At the Admiral’s request, McGrady agrees to take up the chase and is soon packed and saying farewell to Molly, a young college student he’d recently become involved with. His hope is to catch the killer, turn him over to the British authorities and then be home in only a few weeks. What McGrady fails to anticipate is the attack on Pearl Harbor, the following week, Dec.7th that finds him wrongly incarcerated in a Hong Kong jail cell. Unable to convince the Brits of his identity and purpose, he helplessly witnesses the Japanese invasion of Hong Kong and is subsequently captured as a prisoner of war and brought to Japan.

What happens next to McGrady is truly mesmerizing, as Kestrel paints a setting few Americans have ever seen, let alone imagined; Japan during the war years. He masterfully depicts characters from all walks of life attempting to cope with the living nightmare that had seemingly swallowed all reality. The author captures people insightfully, his characters brokenly human regardless of race and all of them somehow significant to the entire story of McGrady’s personal odyssey. That he survives to return back to Honolulu is a heart-wrenching narrative and only the precursor for the book’s final third in which McGrady, like a dog with a bone, picks up his old case and once again begins his hunt for killer who had eluded all those years earlier.

“Five Decembers” is a gripping, taught, magnificent saga unlike anything we’ve ever read in our life. No understatement there. It is a work of power, brilliant plotting, heart and grace showing all the nobility of mankind as well as the depths of evil into which it can sink. Loves won and lost, enemies and allies encountered and a finale that will have you transfixed by its sheer, overwhelming beauty. What else can I say except, thank you, James Kestrel, for writing this book.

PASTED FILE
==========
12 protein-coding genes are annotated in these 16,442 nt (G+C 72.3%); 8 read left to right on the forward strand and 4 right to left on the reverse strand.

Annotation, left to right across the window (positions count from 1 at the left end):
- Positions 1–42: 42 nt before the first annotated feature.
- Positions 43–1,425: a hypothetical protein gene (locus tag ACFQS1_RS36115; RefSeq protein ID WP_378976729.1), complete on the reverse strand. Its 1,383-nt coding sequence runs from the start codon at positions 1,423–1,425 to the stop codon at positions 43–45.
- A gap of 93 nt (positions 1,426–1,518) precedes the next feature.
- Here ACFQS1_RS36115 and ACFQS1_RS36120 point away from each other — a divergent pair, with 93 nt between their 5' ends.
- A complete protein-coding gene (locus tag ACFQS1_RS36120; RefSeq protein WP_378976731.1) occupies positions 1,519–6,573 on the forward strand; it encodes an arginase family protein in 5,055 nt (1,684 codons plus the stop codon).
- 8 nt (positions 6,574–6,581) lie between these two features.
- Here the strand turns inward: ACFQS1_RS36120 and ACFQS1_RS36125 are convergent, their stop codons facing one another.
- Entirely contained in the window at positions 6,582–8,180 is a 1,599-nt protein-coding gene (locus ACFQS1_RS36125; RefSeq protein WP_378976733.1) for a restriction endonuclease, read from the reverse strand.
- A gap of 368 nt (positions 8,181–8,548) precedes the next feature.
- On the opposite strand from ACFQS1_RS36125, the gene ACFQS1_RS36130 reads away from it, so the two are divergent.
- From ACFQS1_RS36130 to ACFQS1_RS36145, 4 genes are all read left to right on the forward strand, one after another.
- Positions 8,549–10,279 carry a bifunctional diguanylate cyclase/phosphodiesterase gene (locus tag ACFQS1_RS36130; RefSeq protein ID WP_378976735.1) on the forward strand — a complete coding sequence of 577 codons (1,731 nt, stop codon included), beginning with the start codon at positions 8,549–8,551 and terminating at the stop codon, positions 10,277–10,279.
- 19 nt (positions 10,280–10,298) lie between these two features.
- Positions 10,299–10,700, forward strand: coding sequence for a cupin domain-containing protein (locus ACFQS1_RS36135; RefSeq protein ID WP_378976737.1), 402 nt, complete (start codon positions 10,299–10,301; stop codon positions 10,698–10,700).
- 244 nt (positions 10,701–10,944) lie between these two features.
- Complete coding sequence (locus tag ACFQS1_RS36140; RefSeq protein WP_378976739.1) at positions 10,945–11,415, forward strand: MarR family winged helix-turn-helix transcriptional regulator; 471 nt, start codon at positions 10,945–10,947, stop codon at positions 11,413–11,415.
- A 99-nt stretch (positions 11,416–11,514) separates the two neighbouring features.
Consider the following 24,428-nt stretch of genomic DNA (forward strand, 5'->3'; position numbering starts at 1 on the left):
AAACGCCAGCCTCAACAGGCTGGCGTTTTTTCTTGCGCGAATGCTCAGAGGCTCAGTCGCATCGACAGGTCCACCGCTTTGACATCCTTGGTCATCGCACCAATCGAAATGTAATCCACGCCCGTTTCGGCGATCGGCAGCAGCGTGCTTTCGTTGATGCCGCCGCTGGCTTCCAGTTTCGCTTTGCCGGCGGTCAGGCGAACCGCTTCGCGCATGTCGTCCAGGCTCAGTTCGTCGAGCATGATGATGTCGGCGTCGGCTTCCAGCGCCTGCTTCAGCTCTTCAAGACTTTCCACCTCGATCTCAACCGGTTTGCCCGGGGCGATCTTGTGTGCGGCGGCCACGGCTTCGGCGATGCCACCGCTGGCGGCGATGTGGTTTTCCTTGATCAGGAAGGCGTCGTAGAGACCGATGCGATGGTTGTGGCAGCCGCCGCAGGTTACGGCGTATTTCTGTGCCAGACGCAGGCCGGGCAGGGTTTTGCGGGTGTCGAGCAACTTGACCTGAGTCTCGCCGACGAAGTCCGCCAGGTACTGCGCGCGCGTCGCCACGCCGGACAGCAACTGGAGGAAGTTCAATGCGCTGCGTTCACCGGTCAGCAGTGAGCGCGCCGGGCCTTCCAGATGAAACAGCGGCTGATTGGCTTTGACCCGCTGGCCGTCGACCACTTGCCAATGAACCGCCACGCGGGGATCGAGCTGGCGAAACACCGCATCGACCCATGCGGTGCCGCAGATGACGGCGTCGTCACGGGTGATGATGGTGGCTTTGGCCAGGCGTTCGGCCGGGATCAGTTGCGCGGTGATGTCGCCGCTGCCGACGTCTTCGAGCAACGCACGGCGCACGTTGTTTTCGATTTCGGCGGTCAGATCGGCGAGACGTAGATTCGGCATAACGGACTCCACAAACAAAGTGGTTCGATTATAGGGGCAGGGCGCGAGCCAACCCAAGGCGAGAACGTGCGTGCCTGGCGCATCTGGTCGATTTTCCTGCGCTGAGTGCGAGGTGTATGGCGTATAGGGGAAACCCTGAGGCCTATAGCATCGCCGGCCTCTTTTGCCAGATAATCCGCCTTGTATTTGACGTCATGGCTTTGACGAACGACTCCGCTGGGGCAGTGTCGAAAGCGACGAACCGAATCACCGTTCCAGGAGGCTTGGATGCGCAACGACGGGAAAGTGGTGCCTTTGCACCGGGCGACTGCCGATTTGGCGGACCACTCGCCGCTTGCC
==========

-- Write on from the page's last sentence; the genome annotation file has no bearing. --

Sunday, June 27, 2021



Edited by Robert Deis & Wyatt Doyle

# New Texture Press

139 pgs

Robert Silverberg is one of the best known science fiction writers in the world. He is a multiple winner of both Hugo and Nebula Awards, a member of the Science Fiction and Fantasy Hall of Fame and a Grand Master of SF. A voracious reader since childhood, he began submitting stories to science fiction magazines during his early teenage years. He received a BA in English Literature from Columbia University in 19567. While at Columbia, he wrote the juvenile novel “Revolt on Alpha” (1955) and won his first Hugo in 1956 as the "best new writer".

In 1959, the bottom fell out of the science fiction market and Silverberg turned his talent to write copiously to other fields, from historical non-fiction to softcore porn. At this time he was writing a quarter of a million words a month under dozens of pseudonyms. As Don Elliott he produced nearly 200 erotic novels. Silverberg also contributed to many of the MAMS of the late 50s to include “Exotic Adventures” a late 1957 arrival that only lasted six issues.